There may be Pixar movies more iconic than WALL·E, such as Toy Story, and there may be Pixar movies more emotional and thought-provoking than WALL·E, such as Inside Out, but WALL·E is as bold as the boldest of Hollywood’s most ambitious animation studio.
The entire first act in of itself is a bold decision, not only for its deliberate pacing but also for its almost purely visual storytelling. Watching the character of WALL·E is like watching a modern parallel to Charlie Chaplin’s Little Tramp. The way the filmmakers are able to get us into the head of, and instantly fall in love with, a garbage crusher with binocular eyes and tank treads blows me away. The robot aspect of the story explores the universal desire for love; the human aspect of the story also touches upon this, but it’s more interested in satirizing our over-reliance on technology and what that could turn us into.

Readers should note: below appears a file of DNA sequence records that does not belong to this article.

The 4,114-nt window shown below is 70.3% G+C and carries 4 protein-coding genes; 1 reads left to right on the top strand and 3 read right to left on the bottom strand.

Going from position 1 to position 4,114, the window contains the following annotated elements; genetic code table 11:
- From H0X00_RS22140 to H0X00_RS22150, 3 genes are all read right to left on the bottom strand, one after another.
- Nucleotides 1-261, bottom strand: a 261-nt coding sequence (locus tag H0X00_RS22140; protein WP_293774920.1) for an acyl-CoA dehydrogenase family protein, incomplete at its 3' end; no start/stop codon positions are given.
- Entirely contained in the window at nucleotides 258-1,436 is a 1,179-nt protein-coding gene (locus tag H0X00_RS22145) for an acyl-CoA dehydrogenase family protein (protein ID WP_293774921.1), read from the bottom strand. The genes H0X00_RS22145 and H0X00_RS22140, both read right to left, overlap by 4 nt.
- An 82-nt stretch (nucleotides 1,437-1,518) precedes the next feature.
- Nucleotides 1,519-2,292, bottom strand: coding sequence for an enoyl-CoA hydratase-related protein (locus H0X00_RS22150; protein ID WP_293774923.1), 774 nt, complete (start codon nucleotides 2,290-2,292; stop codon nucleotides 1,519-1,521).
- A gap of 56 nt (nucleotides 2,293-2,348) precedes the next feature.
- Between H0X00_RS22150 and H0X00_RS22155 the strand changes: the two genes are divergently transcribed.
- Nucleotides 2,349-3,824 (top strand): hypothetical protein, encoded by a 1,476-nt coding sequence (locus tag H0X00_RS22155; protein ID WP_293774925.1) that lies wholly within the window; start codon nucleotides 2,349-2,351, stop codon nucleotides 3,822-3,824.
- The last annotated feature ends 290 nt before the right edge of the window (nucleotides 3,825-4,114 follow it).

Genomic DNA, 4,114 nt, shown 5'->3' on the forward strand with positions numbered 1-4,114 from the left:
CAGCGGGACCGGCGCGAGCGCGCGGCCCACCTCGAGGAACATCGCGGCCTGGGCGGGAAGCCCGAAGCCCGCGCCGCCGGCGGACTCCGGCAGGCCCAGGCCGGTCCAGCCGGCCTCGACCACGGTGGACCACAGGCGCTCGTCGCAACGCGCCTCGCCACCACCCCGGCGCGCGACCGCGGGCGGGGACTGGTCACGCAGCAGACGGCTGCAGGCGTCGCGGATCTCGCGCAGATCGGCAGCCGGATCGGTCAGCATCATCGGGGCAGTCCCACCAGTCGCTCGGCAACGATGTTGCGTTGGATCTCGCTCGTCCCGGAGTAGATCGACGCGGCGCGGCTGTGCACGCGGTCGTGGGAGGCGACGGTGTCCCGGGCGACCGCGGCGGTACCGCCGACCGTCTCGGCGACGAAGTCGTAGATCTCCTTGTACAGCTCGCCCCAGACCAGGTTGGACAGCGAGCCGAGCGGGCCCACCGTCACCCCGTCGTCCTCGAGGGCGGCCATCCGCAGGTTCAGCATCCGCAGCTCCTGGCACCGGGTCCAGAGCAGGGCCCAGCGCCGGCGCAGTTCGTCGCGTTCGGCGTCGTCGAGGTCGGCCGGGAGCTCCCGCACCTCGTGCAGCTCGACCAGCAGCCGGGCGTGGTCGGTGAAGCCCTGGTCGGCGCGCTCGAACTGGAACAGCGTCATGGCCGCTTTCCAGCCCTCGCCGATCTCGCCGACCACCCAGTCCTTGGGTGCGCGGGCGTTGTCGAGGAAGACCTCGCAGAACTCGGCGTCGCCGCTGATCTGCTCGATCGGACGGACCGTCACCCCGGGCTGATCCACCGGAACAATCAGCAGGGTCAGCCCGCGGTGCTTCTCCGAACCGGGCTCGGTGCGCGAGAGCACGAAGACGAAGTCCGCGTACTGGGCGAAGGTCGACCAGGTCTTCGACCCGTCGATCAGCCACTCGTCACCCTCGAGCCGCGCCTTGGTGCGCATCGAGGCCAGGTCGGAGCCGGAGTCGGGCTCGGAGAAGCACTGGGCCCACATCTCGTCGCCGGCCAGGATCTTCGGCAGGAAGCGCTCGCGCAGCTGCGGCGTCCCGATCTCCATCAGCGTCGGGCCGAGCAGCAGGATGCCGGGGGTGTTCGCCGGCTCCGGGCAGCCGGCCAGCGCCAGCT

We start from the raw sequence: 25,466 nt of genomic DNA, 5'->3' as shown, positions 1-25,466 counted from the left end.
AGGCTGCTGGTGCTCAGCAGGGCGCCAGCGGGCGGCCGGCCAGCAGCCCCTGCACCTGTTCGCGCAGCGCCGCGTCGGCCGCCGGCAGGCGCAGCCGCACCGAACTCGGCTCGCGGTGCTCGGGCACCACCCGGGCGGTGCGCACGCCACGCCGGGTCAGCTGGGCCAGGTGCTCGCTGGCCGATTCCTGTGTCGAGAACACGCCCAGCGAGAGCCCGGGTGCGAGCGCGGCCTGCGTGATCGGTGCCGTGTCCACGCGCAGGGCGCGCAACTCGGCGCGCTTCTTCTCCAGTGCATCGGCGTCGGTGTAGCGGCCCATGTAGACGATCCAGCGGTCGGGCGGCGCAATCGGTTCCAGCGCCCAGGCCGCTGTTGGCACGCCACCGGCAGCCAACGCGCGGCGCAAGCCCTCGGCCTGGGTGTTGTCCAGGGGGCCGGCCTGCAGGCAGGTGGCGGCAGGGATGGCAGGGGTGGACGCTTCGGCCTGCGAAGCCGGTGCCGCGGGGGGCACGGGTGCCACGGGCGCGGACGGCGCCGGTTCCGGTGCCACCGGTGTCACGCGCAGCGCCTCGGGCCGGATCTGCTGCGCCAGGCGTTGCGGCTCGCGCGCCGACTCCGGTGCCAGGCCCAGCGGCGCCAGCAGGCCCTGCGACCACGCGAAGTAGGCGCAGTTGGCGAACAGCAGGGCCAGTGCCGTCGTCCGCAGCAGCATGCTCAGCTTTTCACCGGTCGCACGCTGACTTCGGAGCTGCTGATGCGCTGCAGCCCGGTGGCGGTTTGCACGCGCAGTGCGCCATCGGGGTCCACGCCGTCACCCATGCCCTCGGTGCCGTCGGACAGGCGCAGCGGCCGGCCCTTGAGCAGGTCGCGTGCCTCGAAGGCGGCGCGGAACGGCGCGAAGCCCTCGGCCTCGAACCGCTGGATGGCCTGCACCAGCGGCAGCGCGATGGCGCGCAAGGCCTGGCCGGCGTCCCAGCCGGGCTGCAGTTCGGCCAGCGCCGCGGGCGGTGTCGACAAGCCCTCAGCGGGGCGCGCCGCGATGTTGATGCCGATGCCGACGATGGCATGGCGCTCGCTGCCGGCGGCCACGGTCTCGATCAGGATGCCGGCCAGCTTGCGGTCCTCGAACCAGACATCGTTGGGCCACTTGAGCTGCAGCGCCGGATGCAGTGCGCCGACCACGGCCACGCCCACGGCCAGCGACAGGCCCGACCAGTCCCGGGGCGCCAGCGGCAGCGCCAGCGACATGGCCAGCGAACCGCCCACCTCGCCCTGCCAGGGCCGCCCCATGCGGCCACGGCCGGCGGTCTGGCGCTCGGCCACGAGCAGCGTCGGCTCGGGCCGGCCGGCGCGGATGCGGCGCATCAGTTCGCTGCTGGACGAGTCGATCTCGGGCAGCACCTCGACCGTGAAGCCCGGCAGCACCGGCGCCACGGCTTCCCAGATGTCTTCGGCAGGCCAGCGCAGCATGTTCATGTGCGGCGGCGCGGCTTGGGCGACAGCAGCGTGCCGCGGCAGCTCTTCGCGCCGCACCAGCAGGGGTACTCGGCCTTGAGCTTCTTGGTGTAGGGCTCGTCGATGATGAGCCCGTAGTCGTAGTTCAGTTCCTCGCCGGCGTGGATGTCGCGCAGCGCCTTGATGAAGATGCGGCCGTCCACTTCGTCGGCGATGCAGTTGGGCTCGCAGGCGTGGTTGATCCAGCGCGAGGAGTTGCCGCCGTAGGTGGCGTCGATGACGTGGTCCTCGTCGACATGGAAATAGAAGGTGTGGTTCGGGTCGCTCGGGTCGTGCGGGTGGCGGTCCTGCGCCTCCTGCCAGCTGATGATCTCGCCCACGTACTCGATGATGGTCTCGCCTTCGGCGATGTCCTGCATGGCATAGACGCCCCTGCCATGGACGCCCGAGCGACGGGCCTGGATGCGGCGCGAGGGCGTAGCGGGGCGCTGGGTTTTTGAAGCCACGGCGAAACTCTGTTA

WALL·E isn’t only an animated masterpiece; it’s a science-fiction masterpiece, one I appreciate far more than the 2001: A Space Odyssey it blatantly homages at times, and my affinity for both good sci-fi and silent filmmaking—silent filmmaking that, if accomplished correctly, can evoke emotion without making a sound, which WALL·E essentially can—are probably why I favor it above any other Pixar movie.